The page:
Three years ago today I got a call saying my father was dying. He was half a world away in Jakarta, and dying. I almost didn’t answer the phone… my father never called me from Jakarta, only messaged. But I did, I answered the phone. And my father was dying. My mind raced as I tried to make sense of the information coming my way - there is nothing more they could do. “There’s no time for you to come here. He might be able to hear you… say your goodbye. We’ll let you know when he’s gone”.
This all happened in the entryway of the high-end gym where I taught yoga. People walking by to get their smoothies recoiled from my tears. This was sudden, I had phone calls to make. I had to get subs for my evening classes. I had to inform my partner. I had to inform my family.
Fifteen minutes later I was on the T on my way home and got a text saying he had passed, “I’m sorry for your loss.” My jacket was zipped all the way to the top, scarf wrapped around my quivering face, sunglasses on to spare those around me the tears spilling down my face. My partner, somehow managed to find me on the T (he has a knack for such things). He sat next to me and scooped me into his arms as I weeped.
The next several days were a blur of grief, anger, and confusion. My father was a half a world away, there was nothing I could do. I make a living teaching yoga. If I don’t teach, I don’t get paid. My father died on a Wednesday (US time, early Thursday in Jakarta), I was back teaching yoga on Saturday. While the studio owner, managers, and many teachers knew about my loss, I chose not to say anything about losing my father to my students. I am their teacher. It’s not their job to take care of me. Honestly, teaching helped. Listening to and watching my students move and breathe allowed me to be the version of myself who hadn’t just lost her father. While I was teaching I got to be the version of myself who is an adept and skillful teacher, someone who is in service of those in front of her. That is until their resting pose, Savasana. The moment I settled my class into Savasana, to be with themselves, I was forced to be with myself. To recognize and sit with my still raw, broken and wounded self. Tears freely streamed down my face.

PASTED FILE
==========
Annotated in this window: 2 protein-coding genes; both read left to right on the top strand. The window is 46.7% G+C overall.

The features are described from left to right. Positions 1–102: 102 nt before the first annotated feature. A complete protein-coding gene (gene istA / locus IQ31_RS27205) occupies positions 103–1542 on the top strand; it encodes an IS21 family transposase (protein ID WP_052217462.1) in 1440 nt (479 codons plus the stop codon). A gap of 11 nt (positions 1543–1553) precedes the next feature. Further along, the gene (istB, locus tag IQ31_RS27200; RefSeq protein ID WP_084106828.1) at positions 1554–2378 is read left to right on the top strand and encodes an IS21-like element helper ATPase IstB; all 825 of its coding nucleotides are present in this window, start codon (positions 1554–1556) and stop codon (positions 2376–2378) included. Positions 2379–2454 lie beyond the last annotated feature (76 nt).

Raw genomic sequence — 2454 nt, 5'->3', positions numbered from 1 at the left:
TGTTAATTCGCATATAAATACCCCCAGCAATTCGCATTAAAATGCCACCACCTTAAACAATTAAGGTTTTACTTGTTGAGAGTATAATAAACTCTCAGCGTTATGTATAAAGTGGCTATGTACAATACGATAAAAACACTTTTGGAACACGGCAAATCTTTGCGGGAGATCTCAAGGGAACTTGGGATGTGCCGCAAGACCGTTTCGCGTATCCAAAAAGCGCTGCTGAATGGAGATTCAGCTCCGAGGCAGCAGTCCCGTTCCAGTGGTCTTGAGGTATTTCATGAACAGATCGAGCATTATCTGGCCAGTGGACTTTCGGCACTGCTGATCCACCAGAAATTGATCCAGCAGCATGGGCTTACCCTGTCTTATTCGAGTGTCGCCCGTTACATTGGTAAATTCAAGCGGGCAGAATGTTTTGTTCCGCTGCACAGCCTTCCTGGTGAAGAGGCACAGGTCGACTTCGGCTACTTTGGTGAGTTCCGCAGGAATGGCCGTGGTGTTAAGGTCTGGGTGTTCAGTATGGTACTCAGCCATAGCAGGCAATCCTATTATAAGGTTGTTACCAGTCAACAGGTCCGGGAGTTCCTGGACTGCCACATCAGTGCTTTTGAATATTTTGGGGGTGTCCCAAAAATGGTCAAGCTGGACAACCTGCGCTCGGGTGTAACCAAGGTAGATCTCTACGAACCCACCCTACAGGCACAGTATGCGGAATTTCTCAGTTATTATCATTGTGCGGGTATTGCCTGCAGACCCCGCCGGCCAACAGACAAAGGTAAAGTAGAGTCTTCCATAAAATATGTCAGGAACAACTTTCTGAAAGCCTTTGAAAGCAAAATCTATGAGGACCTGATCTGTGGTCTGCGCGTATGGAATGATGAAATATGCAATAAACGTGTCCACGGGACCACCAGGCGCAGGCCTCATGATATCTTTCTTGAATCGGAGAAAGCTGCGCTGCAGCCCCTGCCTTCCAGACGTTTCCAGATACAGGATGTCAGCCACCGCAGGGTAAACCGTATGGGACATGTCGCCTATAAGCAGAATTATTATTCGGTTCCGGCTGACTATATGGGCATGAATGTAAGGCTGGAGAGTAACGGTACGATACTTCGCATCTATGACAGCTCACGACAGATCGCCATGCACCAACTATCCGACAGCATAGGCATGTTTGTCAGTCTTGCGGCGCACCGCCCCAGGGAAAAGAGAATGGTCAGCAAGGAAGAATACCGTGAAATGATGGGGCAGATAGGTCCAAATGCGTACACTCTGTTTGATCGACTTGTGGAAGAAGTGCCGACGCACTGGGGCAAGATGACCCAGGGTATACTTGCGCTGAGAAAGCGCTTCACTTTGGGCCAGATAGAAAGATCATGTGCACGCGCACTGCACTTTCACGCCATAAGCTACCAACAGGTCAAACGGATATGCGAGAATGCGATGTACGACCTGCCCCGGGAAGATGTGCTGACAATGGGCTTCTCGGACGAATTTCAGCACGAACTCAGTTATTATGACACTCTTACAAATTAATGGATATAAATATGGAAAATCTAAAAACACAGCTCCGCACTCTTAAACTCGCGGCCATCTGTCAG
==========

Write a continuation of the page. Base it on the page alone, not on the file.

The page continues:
The following week I returned back to my teacher’s class to practice. When I was focused on aligning my bones and using my muscles in an effective and efficient manner, I felt adept and skillful. I felt relief from my circumstances. I was feeling my body move and breathe, I was in the present moment. I was no longer the version of myself deep in grief. Then Savasana. The moment I settled into stillness and closed my eyes, my chest began to hurt, and tears freely streamed down my face.
The purpose of a yoga asana practice is to create a vessel that is strong and supple. A vessel that can be resilient and functional in everyday life. A vessel that eventually can be still with itself in whatever state it is in, and abide in that stillness. What I learned three years ago was that while my teaching and yoga practice gave me space and respite from my grief, it also gave me the strength to then move through my grief. To be resilient and to abide in my given circumstances.
To learn more about my father, Michael N. Heffernan - listen to a piece WBUR's Remembrance Project did on him the Spring after he died, here.
Yoga Teacher based in Boston, MA. Teacher of Yoga Teachers. Committed to teaching anatomical, alignment & action based yoga asana that is rooted in mindfulness, skillfulness, & specificity.